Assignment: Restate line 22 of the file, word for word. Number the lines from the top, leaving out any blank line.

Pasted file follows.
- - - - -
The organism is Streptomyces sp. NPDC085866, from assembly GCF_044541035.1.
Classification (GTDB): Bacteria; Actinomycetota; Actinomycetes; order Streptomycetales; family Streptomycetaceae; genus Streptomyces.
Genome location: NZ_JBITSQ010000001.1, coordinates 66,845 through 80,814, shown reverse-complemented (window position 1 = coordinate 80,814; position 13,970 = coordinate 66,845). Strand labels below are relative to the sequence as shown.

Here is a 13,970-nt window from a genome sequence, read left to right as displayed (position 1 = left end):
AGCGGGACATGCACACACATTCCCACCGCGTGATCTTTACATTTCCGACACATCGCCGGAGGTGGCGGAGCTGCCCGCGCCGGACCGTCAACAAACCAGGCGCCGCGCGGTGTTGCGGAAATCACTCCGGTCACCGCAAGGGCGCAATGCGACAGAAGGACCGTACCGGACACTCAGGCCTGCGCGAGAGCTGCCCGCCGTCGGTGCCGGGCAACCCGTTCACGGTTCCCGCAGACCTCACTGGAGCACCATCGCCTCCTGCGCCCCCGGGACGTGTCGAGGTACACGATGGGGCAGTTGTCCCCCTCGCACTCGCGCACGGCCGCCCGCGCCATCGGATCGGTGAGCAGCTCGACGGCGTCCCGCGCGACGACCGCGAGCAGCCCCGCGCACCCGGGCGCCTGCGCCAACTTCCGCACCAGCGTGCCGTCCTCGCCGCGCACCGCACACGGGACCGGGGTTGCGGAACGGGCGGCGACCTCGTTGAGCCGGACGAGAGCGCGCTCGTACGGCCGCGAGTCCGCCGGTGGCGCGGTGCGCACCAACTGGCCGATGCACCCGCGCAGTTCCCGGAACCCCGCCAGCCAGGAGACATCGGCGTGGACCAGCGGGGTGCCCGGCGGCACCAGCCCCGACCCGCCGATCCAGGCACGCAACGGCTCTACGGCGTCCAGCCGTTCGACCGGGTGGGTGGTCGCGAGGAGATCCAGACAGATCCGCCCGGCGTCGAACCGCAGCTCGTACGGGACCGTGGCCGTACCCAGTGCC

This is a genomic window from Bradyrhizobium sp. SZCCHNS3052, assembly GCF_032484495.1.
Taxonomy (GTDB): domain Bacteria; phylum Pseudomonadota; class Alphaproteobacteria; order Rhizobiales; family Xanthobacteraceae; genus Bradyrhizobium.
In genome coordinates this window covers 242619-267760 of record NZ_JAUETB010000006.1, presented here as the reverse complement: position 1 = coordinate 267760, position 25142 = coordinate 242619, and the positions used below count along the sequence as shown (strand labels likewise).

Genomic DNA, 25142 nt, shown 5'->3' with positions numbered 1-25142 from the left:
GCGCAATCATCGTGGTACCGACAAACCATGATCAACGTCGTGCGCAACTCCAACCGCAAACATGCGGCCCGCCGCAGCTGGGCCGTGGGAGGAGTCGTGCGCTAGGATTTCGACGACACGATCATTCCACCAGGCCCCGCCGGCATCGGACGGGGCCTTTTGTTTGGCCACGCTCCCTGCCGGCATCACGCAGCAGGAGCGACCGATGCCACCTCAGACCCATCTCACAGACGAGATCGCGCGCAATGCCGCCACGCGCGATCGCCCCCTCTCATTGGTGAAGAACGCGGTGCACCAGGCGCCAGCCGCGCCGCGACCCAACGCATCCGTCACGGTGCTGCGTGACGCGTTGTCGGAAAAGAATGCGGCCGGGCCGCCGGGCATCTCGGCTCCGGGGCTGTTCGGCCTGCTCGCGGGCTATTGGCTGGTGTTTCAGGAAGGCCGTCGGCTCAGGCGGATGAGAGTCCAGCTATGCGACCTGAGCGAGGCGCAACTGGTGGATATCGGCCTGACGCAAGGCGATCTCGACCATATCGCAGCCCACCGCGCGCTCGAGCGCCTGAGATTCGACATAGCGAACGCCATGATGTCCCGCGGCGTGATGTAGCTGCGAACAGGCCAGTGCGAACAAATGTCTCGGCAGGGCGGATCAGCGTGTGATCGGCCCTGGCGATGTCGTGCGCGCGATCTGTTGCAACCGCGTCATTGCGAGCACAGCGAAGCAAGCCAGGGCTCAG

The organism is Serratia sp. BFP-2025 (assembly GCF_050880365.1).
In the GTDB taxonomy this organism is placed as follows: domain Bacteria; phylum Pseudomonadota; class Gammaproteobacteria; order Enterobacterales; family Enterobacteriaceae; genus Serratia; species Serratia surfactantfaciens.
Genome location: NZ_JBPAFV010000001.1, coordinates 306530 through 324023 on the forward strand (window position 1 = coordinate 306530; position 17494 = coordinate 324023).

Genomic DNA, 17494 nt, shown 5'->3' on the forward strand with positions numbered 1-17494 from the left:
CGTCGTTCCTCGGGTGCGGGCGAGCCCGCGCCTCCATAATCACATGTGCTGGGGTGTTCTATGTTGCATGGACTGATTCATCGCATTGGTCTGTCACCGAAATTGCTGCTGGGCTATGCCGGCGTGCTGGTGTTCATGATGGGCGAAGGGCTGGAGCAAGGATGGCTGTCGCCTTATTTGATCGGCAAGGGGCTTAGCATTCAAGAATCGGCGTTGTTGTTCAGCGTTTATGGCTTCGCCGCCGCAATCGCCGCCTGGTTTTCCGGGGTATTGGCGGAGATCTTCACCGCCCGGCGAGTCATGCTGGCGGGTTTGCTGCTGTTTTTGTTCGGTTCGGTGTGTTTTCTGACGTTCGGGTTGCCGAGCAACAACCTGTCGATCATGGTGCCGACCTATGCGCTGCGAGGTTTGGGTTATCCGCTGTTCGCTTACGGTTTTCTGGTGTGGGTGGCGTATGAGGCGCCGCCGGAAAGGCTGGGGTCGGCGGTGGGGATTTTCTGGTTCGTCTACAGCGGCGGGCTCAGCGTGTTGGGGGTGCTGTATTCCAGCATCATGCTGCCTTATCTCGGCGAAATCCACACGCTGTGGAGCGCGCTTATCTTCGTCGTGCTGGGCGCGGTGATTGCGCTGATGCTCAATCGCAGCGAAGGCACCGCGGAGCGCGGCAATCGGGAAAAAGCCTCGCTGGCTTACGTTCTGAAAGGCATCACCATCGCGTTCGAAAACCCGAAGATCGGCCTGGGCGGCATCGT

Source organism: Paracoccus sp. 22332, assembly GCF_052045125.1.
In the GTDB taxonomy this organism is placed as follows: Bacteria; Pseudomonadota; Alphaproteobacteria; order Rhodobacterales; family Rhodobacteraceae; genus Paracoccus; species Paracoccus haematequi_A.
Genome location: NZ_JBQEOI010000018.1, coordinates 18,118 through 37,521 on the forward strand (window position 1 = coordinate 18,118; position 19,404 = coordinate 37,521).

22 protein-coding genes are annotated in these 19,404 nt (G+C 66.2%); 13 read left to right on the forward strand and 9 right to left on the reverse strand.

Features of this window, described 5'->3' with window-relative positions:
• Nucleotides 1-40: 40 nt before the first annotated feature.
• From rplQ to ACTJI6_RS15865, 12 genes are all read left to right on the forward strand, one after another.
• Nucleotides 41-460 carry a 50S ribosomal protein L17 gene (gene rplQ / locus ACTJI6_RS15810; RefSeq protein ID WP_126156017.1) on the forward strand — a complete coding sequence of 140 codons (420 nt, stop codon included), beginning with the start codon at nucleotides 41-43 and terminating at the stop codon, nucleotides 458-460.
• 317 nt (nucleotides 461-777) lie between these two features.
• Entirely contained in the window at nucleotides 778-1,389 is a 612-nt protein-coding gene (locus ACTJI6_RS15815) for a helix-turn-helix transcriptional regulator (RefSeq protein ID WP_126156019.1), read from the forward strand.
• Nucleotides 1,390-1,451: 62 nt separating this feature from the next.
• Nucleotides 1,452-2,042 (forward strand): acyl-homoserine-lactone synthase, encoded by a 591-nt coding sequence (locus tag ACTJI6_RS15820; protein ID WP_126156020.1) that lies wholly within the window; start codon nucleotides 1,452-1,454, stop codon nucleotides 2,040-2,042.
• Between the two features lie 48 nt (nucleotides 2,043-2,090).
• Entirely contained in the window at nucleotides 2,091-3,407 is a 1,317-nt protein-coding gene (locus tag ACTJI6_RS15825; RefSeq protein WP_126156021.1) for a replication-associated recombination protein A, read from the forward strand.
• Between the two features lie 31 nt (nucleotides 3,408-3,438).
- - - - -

• From rplQ to ACTJI6_RS15865, 12 genes are all read left to right on the forward strand, one after another.